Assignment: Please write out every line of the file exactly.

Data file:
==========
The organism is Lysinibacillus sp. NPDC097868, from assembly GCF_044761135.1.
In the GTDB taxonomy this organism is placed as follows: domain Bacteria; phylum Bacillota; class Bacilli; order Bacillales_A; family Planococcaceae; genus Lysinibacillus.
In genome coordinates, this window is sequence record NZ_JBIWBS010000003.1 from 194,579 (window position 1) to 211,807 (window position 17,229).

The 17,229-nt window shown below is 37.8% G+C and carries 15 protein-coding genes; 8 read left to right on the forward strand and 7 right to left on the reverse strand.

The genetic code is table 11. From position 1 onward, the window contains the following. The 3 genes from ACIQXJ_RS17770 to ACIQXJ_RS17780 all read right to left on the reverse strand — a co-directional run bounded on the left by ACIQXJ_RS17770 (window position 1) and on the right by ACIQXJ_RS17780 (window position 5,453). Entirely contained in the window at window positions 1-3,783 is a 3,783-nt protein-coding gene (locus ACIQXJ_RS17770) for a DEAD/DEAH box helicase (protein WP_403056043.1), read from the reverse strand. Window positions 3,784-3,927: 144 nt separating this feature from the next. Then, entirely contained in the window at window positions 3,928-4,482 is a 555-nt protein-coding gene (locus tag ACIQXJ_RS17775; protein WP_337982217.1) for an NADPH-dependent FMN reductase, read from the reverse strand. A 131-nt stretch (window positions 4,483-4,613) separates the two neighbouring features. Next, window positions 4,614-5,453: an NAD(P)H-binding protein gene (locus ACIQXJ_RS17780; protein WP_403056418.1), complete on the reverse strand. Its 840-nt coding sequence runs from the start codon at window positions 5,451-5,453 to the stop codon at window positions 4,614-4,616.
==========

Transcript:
The organism is Lysinibacillus sp. NPDC097868, from assembly GCF_044761135.1.
In the GTDB taxonomy this organism is placed as follows: domain Bacteria; phylum Bacillota; class Bacilli; order Bacillales_A; family Planococcaceae; genus Lysinibacillus.
In genome coordinates, this window is sequence record NZ_JBIWBS010000003.1 from 194,579 (window position 1) to 211,807 (window position 17,229).

The 17,229-nt window shown below is 37.8% G+C and carries 15 protein-coding genes; 8 read left to right on the forward strand and 7 right to left on the reverse strand.

The genetic code is table 11. From position 1 onward, the window contains the following. The 3 genes from ACIQXJ_RS17770 to ACIQXJ_RS17780 all read right to left on the reverse strand — a co-directional run bounded on the left by ACIQXJ_RS17770 (window position 1) and on the right by ACIQXJ_RS17780 (window position 5,453). Entirely contained in the window at window positions 1-3,783 is a 3,783-nt protein-coding gene (locus ACIQXJ_RS17770) for a DEAD/DEAH box helicase (protein WP_403056043.1), read from the reverse strand. Window positions 3,784-3,927: 144 nt separating this feature from the next. Then, entirely contained in the window at window positions 3,928-4,482 is a 555-nt protein-coding gene (locus tag ACIQXJ_RS17775; protein WP_337982217.1) for an NADPH-dependent FMN reductase, read from the reverse strand. A 131-nt stretch (window positions 4,483-4,613) separates the two neighbouring features. Next, window positions 4,614-5,453: an NAD(P)H-binding protein gene (locus ACIQXJ_RS17780; protein WP_403056418.1), complete on the reverse strand. Its 840-nt coding sequence runs from the start codon at window positions 5,451-5,453 to the stop codon at window positions 4,614-4,616.